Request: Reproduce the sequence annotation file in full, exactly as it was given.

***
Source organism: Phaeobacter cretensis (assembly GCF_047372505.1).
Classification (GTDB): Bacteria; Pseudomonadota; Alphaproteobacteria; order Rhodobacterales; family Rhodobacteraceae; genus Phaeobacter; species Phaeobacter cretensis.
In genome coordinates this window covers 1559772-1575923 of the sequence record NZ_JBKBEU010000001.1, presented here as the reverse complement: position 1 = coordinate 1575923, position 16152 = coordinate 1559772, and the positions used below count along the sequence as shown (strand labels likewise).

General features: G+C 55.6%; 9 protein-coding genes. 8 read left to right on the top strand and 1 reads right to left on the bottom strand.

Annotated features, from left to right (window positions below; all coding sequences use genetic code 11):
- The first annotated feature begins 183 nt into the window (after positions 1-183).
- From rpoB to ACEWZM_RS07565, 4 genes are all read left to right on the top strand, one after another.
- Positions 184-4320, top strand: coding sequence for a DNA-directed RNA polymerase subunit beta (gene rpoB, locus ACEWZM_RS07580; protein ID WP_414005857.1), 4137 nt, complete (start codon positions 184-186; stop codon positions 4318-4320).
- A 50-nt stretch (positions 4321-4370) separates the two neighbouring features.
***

Source organism: Phaeobacter cretensis (assembly GCF_047372505.1).
Classification (GTDB): Bacteria; Pseudomonadota; Alphaproteobacteria; order Rhodobacterales; family Rhodobacteraceae; genus Phaeobacter; species Phaeobacter cretensis.
In genome coordinates this window covers 1559772-1575923 of the sequence record NZ_JBKBEU010000001.1, presented here as the reverse complement: position 1 = coordinate 1575923, position 16152 = coordinate 1559772, and the positions used below count along the sequence as shown (strand labels likewise).

General features: G+C 55.6%; 9 protein-coding genes. 8 read left to right on the top strand and 1 reads right to left on the bottom strand.

Annotated features, from left to right (window positions below; all coding sequences use genetic code 11):
- The first annotated feature begins 183 nt into the window (after positions 1-183).
- From rpoB to ACEWZM_RS07565, 4 genes are all read left to right on the top strand, one after another.
- Positions 184-4320, top strand: coding sequence for a DNA-directed RNA polymerase subunit beta (gene rpoB, locus ACEWZM_RS07580; protein ID WP_414005857.1), 4137 nt, complete (start codon positions 184-186; stop codon positions 4318-4320).
- A 50-nt stretch (positions 4321-4370) separates the two neighbouring features.